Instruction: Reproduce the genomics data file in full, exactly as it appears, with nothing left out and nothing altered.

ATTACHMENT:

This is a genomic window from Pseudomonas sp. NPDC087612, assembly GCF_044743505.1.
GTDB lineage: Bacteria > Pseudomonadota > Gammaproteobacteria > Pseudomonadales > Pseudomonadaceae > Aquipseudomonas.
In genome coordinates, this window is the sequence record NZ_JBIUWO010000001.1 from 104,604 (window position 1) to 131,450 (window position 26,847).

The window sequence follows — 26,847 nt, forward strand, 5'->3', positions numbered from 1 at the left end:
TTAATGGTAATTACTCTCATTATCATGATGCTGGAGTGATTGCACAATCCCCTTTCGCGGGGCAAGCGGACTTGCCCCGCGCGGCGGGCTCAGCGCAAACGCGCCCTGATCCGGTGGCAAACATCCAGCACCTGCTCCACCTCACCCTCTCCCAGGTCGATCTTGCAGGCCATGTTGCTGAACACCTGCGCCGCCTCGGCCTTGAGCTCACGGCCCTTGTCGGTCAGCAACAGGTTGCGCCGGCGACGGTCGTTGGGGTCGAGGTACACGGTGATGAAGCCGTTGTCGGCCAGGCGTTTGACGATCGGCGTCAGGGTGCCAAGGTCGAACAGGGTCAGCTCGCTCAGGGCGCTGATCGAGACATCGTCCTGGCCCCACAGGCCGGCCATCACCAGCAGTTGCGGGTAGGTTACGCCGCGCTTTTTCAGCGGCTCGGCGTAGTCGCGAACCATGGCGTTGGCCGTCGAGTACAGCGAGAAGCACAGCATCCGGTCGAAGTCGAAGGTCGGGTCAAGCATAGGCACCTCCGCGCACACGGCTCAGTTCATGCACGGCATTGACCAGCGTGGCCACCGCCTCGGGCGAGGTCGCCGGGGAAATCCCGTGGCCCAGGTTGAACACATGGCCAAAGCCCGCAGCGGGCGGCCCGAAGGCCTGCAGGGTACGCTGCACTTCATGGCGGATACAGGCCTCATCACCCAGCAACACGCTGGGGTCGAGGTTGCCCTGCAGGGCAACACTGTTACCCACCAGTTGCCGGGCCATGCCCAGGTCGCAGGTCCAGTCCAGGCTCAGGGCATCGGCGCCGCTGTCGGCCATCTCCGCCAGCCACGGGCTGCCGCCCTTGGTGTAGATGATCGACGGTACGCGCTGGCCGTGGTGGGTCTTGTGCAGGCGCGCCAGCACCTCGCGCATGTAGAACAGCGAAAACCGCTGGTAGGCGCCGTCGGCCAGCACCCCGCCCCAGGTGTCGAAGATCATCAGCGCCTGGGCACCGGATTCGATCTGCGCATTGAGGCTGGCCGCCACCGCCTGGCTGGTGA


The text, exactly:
This is a genomic window from Pseudomonas sp. NPDC087612, assembly GCF_044743505.1.
GTDB lineage: Bacteria > Pseudomonadota > Gammaproteobacteria > Pseudomonadales > Pseudomonadaceae > Aquipseudomonas.
In genome coordinates, this window is the sequence record NZ_JBIUWO010000001.1 from 104,604 (window position 1) to 131,450 (window position 26,847).

The window sequence follows — 26,847 nt, forward strand, 5'->3', positions numbered from 1 at the left end:
TTAATGGTAATTACTCTCATTATCATGATGCTGGAGTGATTGCACAATCCCCTTTCGCGGGGCAAGCGGACTTGCCCCGCGCGGCGGGCTCAGCGCAAACGCGCCCTGATCCGGTGGCAAACATCCAGCACCTGCTCCACCTCACCCTCTCCCAGGTCGATCTTGCAGGCCATGTTGCTGAACACCTGCGCCGCCTCGGCCTTGAGCTCACGGCCCTTGTCGGTCAGCAACAGGTTGCGCCGGCGACGGTCGTTGGGGTCGAGGTACACGGTGATGAAGCCGTTGTCGGCCAGGCGTTTGACGATCGGCGTCAGGGTGCCAAGGTCGAACAGGGTCAGCTCGCTCAGGGCGCTGATCGAGACATCGTCCTGGCCCCACAGGCCGGCCATCACCAGCAGTTGCGGGTAGGTTACGCCGCGCTTTTTCAGCGGCTCGGCGTAGTCGCGAACCATGGCGTTGGCCGTCGAGTACAGCGAGAAGCACAGCATCCGGTCGAAGTCGAAGGTCGGGTCAAGCATAGGCACCTCCGCGCACACGGCTCAGTTCATGCACGGCATTGACCAGCGTGGCCACCGCCTCGGGCGAGGTCGCCGGGGAAATCCCGTGGCCCAGGTTGAACACATGGCCAAAGCCCGCAGCGGGCGGCCCGAAGGCCTGCAGGGTACGCTGCACTTCATGGCGGATACAGGCCTCATCACCCAGCAACACGCTGGGGTCGAGGTTGCCCTGCAGGGCAACACTGTTACCCACCAGTTGCCGGGCCATGCCCAGGTCGCAGGTCCAGTCCAGGCTCAGGGCATCGGCGCCGCTGTCGGCCATCTCCGCCAGCCACGGGCTGCCGCCCTTGGTGTAGATGATCGACGGTACGCGCTGGCCGTGGTGGGTCTTGTGCAGGCGCGCCAGCACCTCGCGCATGTAGAACAGCGAAAACCGCTGGTAGGCGCCGTCGGCCAGCACCCCGCCCCAGGTGTCGAAGATCATCAGCGCCTGGGCACCGGATTCGATCTGCGCATTGAGGCTGGCCGCCACCGCCTGGCTGGTGA